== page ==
? Arts officers, producers and directors assume creative, financial and organisational responsibilities in the production and direction of television and radio programmes, films, stage presentations, content for other media, and the promotion and exhibition of other creative activities.
Entry can be via academic qualifications, BTEC/SQA awards, diplomas or degrees in sector-relevant subjects. Apprenticeships are available at NVQ Levels 2 and 3 in some areas.
  • Chooses writers, scripts, technical staff and performers, and assumes overall responsibility for completion of project on time and within budget;
  • Directs actors, designers, camera team, sound crew and other production and technical staff to achieve desired effects;
  • Breaks script into scenes and formulates a shooting schedule that will be most economical in terms of time, location and sets;
  • Prepares rehearsal and production schedule for main events, design of sets and costumes, technical rehearsals and dress rehearsals;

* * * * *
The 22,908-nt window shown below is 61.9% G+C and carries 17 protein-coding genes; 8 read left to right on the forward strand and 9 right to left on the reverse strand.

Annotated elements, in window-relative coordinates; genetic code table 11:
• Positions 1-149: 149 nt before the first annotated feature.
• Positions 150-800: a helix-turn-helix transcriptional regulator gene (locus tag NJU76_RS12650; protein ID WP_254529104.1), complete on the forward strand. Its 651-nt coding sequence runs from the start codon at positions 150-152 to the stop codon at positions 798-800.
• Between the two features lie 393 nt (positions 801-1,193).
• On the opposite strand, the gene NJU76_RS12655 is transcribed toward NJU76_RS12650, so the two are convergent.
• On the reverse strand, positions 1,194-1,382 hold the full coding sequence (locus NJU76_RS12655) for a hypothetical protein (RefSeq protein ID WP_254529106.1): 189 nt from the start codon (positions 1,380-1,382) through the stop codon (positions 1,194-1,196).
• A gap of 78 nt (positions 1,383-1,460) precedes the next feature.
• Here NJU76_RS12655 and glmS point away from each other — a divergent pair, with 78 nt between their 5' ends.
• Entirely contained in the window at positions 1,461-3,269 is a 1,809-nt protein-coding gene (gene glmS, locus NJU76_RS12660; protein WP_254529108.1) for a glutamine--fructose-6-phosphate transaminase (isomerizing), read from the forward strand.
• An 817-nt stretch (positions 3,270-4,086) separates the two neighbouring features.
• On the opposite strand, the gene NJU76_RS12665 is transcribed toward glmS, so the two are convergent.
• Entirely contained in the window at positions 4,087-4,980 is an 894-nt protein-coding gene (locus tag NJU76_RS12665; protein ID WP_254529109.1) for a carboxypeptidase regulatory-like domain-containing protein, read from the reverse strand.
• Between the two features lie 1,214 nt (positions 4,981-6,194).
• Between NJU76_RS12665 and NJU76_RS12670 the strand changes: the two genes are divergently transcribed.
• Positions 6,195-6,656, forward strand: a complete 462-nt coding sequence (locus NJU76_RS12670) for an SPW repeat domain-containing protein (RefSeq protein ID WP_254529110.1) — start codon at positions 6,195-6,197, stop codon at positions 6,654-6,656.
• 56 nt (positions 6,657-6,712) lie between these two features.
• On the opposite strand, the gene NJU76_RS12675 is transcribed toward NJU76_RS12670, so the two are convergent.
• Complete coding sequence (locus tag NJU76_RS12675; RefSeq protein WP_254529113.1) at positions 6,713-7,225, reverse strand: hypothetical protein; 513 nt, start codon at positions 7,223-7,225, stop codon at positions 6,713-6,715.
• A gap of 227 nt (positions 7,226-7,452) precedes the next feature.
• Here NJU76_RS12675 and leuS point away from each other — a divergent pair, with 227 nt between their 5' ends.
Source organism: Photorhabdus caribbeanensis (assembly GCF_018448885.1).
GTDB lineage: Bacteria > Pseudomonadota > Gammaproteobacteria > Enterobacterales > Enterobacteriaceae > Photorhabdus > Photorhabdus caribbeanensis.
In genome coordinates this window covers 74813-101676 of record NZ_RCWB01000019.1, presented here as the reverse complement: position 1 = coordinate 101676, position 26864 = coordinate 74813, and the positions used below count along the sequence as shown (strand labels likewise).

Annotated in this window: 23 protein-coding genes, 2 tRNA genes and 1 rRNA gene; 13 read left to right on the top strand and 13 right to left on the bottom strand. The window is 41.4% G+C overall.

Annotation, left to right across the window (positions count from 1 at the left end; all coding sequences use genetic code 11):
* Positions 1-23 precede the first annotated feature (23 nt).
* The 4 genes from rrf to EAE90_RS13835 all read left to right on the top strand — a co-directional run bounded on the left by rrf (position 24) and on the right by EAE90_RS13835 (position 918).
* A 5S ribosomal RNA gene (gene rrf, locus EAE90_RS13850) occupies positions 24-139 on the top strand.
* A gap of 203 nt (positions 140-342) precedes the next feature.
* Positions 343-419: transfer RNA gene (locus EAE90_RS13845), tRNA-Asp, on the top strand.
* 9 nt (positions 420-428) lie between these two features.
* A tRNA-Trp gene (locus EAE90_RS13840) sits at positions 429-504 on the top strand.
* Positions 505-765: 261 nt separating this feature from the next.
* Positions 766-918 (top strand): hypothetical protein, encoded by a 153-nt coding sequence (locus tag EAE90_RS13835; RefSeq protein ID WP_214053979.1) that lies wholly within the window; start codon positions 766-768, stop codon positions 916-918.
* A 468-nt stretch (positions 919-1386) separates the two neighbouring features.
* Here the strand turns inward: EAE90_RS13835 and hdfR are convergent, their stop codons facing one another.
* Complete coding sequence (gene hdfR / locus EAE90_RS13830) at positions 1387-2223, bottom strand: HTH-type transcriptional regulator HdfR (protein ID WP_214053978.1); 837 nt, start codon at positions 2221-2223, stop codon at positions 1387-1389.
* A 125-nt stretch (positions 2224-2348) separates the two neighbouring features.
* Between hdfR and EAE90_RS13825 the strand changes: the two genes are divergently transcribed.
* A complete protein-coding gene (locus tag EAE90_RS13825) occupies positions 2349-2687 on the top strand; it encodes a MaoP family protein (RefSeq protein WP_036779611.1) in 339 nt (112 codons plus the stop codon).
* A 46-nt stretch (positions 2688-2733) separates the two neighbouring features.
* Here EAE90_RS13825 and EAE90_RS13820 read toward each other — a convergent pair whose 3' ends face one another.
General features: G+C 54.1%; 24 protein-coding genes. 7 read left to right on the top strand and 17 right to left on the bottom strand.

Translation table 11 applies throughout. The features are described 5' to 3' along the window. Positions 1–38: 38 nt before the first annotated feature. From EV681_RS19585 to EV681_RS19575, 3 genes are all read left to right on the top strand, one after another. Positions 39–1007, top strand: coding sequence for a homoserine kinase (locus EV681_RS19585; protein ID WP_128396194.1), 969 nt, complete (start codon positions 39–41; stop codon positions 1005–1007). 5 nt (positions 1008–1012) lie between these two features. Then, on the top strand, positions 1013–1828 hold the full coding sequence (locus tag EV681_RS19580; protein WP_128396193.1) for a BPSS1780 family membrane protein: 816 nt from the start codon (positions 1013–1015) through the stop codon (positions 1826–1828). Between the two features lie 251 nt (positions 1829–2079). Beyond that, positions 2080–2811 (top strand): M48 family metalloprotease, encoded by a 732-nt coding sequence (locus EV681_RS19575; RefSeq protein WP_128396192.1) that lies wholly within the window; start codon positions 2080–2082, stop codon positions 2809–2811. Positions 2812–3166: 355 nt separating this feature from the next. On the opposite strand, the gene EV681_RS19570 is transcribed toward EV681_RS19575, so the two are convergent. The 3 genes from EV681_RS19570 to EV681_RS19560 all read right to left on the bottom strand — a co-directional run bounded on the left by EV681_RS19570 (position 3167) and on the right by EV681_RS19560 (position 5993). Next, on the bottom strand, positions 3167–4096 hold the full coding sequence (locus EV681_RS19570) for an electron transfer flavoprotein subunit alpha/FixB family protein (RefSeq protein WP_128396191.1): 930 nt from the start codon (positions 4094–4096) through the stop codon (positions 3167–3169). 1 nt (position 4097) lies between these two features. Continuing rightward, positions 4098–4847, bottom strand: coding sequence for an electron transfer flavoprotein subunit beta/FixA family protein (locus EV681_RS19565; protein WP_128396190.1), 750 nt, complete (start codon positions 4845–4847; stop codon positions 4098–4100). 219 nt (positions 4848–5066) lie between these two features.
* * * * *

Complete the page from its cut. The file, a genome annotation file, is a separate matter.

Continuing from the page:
• Ensures necessary equipment, props, performers and technical staff are on set when required;
  • Manages health and safety issues;
  • Selects, contracts, markets and arranges for the presentation and/or distribution of performance, visual and heritage arts.
Employment by region
Top 10 industries for this job
Libraries, etc 22289
Film &  music 19044
Office admin. 5046
Head offices, etc 4944
Arts & entertainment 4930
Broadcasting 4755
Computer programming, etc 3115
Advertising, etc 3003
Employment activities 2647
Sport & recreation 2609
Employment status

From personal careers advice to finding work, see our round-up of
useful websites to help you on your way

Explore more videos by: